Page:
Rep. Peter Meijer (R-Mich.) railed Monday against the hypocrisy of Democrats who have bankrolled his far-right conspiracy theorist primary challenger while condemning the pro-Donald Trump mob that stormed the US Capitol on Jan. 6, 2021.
Meijer, who is seeking a second term representing Michigan’s 3rd District, wrote in an essay for the website Common Sense on the eve of the Aug. 2 primary that the Democratic Congressional Campaign Committee has been among the biggest financial backers of his Trump-endorsed opponent, John Gibbs.
“In one of many such naked political gambits aimed at elevating the weaker Republican candidate ahead of the November midterm elections, the Democratic Congressional Campaign Committee (DCCC) launched a $435,000 ad buy to promote the election-denying Gibbs in the final days leading up to our primary,” wrote Meijer, who added that the amount was more than Gibbs raised during his campaign and was nearly 100 times the $5,000 contribution Gibbs received from Trump’s Save America Super PAC.
“In other words, the Democrats are not merely attempting to boost a candidate over the finish line: They are subsidizing his entire campaign,” the congressman said.
Meijer, one of 10 House Republicans to vote to impeach Trump on a charge of inciting the Capitol riot, went on note that Gibbs — a former official in the Department of Housing and Urban Development under Trump — “denies the results of the 2020 presidential election,” “has accused Obama administration officials of taking part in bizarre Satanic rituals,” “defended antisemites on his now-locked Twitter account, and has tweeted that Democrats are the party of ‘Islam, gender-bending, anti-police, ‘u racist!’”
By contrast, Meijer said, he was the first freshman lawmaker to recognize President Biden’s election win and was in the Capitol when rioters tried to disrupt Congress’ certifying of the Electoral College count.
“[Y]ou would think that the Democrats would look at John Gibbs and see the embodiment of what they say they most fear. That as patriots they would use every tool at their disposal to defeat him and similar candidates that they’ve said are an existential threat,” the Republican wrote. “Instead they are funding Gibbs.
“Watching this unraveling inside my party has been utterly bewildering,” Meijer went on. “The only thing that has been more nauseating has been the capacity of my Democratic colleagues to sell out any pretense of principle for political expediency — at once decrying the downfall of democracy while rationalizing the use of their hard-raised dollars to prop up the supposed object of their fears.”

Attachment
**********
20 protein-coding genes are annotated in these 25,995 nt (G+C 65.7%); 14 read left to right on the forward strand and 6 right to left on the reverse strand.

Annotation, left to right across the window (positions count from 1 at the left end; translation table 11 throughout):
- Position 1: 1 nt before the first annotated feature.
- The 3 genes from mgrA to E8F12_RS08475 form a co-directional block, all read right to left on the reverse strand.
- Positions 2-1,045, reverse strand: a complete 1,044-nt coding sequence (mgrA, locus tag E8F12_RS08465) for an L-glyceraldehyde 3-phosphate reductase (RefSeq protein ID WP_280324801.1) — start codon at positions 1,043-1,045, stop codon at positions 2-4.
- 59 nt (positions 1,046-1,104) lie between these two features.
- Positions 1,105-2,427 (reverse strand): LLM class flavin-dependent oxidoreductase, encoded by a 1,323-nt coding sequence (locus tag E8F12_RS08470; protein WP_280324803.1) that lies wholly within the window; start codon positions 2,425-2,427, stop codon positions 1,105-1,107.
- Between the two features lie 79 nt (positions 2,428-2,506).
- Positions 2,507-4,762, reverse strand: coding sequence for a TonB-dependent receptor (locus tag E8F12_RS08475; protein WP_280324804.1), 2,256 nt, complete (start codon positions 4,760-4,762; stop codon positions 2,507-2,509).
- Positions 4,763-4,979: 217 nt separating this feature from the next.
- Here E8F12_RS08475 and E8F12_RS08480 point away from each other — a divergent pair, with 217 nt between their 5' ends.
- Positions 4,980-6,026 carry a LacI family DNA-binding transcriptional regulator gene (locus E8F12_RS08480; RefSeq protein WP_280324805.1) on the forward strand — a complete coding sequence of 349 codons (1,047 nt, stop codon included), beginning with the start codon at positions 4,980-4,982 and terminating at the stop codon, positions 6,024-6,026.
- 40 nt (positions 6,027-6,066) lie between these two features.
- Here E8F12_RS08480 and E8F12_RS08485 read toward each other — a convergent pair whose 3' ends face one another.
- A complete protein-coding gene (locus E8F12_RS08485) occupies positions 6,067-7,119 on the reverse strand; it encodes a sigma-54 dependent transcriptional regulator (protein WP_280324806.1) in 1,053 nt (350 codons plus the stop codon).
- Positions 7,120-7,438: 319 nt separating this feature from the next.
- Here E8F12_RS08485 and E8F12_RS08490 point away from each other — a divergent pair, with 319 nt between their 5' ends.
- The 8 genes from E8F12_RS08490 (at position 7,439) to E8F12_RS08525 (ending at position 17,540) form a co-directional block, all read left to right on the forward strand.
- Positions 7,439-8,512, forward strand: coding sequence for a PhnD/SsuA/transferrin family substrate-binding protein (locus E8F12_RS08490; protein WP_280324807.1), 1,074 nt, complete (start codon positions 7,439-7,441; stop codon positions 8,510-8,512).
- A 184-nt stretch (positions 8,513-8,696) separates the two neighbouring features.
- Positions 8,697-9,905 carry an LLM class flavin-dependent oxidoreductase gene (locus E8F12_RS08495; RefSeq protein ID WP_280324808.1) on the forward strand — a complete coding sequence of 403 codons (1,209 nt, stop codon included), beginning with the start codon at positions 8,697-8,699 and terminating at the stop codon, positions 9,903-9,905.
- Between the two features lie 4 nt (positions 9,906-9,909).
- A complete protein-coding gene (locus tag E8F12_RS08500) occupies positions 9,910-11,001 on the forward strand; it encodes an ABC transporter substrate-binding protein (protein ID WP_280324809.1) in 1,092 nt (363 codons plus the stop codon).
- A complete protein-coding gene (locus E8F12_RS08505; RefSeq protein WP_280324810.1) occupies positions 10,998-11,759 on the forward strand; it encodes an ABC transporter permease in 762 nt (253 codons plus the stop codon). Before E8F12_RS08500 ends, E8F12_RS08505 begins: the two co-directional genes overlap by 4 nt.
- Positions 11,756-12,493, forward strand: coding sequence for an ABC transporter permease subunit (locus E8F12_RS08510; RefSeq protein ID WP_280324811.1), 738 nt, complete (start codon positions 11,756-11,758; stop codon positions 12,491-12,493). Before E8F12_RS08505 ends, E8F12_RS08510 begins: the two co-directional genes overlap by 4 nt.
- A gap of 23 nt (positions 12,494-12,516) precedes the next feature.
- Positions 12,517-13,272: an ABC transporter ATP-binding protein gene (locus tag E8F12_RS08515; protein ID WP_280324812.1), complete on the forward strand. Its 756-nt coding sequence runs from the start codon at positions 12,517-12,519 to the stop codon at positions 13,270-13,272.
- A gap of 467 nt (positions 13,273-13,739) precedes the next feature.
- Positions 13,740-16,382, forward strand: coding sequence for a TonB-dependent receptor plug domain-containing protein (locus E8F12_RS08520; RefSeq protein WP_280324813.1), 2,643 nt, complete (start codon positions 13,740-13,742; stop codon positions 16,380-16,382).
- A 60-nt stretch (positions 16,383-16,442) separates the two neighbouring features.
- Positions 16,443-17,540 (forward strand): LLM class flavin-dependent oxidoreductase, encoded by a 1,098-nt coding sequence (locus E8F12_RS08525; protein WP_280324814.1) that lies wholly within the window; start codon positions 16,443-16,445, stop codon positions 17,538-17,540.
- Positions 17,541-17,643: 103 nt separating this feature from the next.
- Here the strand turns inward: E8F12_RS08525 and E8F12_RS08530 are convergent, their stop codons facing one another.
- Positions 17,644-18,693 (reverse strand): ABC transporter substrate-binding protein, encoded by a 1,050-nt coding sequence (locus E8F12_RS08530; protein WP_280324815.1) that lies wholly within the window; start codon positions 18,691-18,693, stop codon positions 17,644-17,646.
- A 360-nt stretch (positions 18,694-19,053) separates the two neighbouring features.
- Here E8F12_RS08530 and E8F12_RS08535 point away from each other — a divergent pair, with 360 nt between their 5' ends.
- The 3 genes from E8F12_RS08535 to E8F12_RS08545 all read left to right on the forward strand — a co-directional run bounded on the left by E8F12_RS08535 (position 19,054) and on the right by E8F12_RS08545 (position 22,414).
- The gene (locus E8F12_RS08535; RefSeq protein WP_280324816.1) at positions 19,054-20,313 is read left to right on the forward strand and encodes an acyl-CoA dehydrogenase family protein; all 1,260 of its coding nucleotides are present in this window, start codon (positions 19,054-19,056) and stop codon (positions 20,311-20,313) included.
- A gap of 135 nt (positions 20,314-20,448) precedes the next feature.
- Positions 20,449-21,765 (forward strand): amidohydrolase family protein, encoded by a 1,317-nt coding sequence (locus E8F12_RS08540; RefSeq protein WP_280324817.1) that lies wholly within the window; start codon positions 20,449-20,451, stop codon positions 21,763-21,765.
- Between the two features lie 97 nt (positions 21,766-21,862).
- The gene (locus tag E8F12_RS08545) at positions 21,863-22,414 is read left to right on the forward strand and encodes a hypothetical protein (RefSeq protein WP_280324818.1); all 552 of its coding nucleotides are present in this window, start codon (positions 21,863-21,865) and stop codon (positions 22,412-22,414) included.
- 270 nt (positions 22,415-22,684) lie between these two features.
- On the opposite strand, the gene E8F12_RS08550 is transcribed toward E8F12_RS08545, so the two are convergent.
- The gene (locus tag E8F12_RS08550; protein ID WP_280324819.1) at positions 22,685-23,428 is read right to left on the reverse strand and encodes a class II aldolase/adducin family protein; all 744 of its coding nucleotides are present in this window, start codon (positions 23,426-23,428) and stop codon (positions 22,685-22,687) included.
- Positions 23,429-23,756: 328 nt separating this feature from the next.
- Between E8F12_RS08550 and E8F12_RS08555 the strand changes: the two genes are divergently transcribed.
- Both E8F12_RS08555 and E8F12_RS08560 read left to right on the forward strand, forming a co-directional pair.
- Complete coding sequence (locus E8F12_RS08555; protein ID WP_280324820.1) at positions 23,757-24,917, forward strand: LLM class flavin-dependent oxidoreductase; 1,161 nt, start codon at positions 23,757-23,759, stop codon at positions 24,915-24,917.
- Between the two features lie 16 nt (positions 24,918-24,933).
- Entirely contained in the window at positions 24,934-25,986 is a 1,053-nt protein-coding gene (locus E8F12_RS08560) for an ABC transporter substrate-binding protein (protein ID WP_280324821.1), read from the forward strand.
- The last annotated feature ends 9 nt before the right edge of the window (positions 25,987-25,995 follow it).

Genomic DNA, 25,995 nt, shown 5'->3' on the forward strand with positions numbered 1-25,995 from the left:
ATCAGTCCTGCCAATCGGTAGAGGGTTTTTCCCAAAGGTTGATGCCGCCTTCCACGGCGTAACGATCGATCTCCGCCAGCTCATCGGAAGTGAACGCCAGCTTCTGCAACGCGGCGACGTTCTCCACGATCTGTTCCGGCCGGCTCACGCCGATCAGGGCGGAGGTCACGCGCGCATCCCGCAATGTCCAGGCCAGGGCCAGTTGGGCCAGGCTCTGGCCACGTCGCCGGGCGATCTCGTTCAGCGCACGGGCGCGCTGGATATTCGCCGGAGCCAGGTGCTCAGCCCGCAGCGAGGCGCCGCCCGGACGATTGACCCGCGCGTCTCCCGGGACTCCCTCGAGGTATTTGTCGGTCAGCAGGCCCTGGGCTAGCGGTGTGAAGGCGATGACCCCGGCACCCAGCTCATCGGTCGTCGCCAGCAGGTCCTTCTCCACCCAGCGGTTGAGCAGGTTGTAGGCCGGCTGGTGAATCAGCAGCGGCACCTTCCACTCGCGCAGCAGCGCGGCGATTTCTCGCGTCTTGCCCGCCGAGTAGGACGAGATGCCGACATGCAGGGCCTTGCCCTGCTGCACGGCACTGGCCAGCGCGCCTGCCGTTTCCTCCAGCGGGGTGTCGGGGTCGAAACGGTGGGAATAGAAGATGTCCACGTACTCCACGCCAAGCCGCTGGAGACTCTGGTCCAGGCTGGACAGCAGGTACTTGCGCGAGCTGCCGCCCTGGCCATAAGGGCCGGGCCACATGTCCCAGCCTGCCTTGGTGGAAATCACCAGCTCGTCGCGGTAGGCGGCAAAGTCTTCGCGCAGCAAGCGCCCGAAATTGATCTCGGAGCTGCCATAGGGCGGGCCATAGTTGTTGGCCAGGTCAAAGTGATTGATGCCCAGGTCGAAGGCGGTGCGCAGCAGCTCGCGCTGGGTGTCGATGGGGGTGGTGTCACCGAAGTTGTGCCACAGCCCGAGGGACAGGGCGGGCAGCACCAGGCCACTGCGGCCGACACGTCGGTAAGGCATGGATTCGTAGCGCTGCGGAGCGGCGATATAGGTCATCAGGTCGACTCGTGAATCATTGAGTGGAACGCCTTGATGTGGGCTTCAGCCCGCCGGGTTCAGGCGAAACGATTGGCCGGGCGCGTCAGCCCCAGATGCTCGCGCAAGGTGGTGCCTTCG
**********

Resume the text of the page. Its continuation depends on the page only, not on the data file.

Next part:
Meijer isn’t the only one speaking out about the controversial Democratic tactic of pushing fringe GOP candidates in the primary with the idea they will be easier to defeat in November — some Democrats are as well.
“Dirty games like this are part and parcel of political campaigns. But when you talk about putting money behind candidates who want to come to Washington and destroy our democracy … it’s not a political dirty trick anymore,” Rep. Kathleen Rice (D-NY) told Politico last week.
Some Democrats fear that propping up candidates like Gibbs could backfire and propel them into office, given President Biden’s low approval rating.
“I do want to win these races, but it makes me worried,” Rep. Pramila Jayapal (D-Wash.) told the outlet. “I just really worry about promoting election deniers and this idea that we’re going to be able to control what voters want at the end of the day.”
In addition to Meijer’s race, Democrats have used a similar tactic in primaries in Pennsylvania, Maryland, Colorado and Illinois.
“Conventional wisdom dictates that these extreme candidates are less electable than the normal Republicans Democrats targeted to defeat. But with a historically unpopular president in Joe Biden and inflation at 40-year highs, less-electable doesn’t mean un-electable,” Meijer said.
“If successful, Republican voters will be blamed if any of these candidates are ultimately elected, but there is no doubt Democrats’ fingerprints will be on the weapon,” he concluded. “We should never forget it.”